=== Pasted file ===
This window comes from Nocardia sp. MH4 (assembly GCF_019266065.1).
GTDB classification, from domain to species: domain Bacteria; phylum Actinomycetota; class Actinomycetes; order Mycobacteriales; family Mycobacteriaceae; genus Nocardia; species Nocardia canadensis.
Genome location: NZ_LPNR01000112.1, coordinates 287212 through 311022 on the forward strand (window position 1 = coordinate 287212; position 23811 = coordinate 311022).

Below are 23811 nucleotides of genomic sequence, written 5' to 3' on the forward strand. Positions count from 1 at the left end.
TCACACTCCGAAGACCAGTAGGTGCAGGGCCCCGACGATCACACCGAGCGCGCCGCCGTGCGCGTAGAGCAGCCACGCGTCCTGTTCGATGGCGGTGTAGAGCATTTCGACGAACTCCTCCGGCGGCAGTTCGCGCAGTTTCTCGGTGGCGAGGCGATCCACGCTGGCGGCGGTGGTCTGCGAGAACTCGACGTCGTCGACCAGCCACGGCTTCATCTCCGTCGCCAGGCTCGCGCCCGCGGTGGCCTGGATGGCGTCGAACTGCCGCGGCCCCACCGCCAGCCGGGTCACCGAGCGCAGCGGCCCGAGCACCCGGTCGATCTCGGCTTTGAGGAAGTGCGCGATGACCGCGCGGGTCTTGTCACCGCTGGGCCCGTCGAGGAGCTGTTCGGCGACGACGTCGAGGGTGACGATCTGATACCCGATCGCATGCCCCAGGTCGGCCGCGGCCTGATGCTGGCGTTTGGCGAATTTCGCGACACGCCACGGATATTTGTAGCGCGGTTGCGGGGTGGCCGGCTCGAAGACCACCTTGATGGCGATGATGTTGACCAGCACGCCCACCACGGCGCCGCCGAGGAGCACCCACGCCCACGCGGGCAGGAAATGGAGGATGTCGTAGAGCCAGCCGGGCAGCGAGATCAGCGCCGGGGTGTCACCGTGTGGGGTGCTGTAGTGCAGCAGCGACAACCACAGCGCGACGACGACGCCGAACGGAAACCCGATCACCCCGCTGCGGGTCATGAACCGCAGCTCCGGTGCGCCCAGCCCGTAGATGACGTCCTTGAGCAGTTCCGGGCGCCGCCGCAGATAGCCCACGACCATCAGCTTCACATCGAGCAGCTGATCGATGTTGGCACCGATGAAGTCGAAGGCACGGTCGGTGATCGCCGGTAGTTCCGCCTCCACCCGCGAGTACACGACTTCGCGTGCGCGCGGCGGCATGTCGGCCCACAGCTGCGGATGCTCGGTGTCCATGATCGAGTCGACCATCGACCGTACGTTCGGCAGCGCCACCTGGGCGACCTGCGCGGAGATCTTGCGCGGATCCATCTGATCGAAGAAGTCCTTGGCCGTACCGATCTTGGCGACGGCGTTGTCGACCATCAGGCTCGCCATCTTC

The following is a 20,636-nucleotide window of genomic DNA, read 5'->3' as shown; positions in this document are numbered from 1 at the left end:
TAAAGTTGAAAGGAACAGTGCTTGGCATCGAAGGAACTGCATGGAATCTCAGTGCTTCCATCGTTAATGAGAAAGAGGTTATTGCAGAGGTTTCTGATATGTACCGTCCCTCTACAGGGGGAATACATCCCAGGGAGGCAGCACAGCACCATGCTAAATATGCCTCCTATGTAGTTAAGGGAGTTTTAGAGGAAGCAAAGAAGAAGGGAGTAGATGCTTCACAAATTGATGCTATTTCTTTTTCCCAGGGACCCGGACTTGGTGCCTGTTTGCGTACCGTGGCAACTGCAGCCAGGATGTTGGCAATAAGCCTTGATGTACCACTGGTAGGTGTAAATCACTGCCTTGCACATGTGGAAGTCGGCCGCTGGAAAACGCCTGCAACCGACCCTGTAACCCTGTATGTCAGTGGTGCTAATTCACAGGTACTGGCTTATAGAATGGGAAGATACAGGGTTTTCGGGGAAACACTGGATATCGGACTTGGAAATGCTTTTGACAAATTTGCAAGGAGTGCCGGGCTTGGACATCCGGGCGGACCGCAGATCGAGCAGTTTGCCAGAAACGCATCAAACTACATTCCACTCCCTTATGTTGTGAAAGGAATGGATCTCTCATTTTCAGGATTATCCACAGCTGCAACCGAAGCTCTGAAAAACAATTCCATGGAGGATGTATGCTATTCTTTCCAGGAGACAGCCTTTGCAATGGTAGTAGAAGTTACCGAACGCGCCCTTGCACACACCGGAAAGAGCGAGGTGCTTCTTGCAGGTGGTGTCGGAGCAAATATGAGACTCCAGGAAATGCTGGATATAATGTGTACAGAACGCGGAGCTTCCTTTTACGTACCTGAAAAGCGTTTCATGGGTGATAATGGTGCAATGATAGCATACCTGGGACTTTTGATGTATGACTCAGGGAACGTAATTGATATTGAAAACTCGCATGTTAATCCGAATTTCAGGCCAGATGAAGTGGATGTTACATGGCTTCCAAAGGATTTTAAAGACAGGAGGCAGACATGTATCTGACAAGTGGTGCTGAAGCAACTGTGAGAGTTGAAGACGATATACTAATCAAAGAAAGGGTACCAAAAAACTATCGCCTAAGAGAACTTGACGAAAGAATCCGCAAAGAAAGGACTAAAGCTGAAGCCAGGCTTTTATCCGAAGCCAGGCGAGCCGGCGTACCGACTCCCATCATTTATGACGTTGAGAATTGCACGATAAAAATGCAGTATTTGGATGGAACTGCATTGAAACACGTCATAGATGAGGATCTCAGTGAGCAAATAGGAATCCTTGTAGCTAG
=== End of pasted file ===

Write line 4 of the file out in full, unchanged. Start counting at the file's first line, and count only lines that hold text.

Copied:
Below are 23811 nucleotides of genomic sequence, written 5' to 3' on the forward strand. Positions count from 1 at the left end.